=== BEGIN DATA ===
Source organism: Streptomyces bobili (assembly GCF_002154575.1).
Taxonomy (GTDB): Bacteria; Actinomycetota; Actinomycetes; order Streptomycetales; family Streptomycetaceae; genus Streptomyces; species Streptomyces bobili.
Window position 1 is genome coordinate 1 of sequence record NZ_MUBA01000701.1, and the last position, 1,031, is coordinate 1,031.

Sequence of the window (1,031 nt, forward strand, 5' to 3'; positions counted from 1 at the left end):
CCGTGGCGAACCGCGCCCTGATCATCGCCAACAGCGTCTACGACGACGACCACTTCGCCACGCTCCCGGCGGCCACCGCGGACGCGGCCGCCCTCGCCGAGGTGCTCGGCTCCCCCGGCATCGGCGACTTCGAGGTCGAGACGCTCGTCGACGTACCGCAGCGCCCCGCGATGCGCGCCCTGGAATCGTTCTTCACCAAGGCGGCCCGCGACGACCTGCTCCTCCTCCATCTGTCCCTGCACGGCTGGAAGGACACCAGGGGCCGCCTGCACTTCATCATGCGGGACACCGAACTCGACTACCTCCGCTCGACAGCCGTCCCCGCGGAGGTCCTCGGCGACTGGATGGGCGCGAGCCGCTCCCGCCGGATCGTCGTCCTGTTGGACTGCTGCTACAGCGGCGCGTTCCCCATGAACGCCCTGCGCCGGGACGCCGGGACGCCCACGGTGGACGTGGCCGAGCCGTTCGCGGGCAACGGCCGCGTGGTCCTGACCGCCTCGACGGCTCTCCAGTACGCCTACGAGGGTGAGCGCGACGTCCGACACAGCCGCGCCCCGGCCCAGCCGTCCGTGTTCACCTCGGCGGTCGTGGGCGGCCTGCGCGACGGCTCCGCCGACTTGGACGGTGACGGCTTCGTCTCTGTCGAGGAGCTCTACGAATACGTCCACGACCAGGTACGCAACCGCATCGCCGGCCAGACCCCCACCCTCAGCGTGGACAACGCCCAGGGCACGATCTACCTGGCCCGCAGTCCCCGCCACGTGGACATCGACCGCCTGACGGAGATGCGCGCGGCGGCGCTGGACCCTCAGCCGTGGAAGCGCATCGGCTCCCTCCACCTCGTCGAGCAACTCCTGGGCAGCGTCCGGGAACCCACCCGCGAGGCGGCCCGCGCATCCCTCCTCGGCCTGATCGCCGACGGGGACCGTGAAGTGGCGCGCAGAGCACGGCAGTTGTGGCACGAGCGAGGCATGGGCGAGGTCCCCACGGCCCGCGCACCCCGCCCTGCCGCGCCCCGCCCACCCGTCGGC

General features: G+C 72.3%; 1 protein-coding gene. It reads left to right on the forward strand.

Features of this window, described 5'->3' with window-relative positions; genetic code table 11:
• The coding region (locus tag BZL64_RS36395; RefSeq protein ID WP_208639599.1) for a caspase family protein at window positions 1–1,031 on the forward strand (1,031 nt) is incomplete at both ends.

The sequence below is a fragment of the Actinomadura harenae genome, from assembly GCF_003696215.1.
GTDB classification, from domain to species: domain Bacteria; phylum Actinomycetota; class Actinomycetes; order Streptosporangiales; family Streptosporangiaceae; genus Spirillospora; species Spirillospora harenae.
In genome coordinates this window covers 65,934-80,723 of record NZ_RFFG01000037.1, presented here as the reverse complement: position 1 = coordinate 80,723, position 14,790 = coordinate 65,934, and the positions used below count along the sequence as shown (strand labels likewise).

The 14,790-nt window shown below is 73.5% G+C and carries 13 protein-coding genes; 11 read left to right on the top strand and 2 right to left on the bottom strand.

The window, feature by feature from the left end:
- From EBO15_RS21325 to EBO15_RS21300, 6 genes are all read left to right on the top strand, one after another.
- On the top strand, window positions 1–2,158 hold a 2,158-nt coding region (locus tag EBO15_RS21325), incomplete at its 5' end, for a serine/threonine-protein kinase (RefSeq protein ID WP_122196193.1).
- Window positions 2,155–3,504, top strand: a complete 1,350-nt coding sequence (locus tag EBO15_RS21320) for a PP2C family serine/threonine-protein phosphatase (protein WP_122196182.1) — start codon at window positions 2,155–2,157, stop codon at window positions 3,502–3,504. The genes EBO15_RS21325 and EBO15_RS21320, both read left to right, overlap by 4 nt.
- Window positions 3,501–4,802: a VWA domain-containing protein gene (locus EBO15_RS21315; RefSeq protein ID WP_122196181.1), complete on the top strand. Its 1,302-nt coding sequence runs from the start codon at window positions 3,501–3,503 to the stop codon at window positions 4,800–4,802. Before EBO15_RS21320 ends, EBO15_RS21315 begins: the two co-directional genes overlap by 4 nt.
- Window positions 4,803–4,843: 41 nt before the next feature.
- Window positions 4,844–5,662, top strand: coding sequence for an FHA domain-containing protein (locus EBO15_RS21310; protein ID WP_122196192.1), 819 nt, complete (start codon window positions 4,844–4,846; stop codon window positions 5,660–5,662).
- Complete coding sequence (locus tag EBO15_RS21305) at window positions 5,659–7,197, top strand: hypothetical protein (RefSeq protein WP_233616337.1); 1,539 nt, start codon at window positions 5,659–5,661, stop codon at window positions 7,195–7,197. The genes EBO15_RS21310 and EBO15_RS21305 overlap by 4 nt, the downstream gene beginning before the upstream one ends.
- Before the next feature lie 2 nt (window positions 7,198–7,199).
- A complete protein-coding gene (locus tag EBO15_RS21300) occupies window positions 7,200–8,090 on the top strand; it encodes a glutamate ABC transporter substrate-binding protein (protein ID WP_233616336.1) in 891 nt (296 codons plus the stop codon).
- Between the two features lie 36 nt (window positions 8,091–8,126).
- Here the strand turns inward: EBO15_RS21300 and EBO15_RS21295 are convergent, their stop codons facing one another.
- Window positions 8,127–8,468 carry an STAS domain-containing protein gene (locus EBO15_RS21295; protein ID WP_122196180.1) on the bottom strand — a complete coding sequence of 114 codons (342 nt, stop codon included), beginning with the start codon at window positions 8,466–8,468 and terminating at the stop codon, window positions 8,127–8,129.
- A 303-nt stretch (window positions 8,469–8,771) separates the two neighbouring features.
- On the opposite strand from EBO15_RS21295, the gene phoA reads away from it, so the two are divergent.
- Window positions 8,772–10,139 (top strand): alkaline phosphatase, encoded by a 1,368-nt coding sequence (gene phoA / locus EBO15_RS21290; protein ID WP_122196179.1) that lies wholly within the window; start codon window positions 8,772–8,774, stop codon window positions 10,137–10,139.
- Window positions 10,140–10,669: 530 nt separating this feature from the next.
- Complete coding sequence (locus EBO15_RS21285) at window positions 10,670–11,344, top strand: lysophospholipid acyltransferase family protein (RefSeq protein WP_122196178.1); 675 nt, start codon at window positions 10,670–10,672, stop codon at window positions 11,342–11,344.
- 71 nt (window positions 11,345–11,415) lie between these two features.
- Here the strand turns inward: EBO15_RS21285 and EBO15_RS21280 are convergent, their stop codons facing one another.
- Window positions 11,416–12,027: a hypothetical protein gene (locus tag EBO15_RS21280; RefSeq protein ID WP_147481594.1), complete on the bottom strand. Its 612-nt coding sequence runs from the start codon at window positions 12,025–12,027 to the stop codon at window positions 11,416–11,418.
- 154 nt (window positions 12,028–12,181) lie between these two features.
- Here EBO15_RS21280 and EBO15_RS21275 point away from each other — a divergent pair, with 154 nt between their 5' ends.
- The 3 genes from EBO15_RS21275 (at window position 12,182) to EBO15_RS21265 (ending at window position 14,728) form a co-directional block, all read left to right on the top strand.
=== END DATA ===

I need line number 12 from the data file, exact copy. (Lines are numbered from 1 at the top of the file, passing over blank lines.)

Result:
The 14,790-nt window shown below is 73.5% G+C and carries 13 protein-coding genes; 11 read left to right on the top strand and 2 right to left on the bottom strand.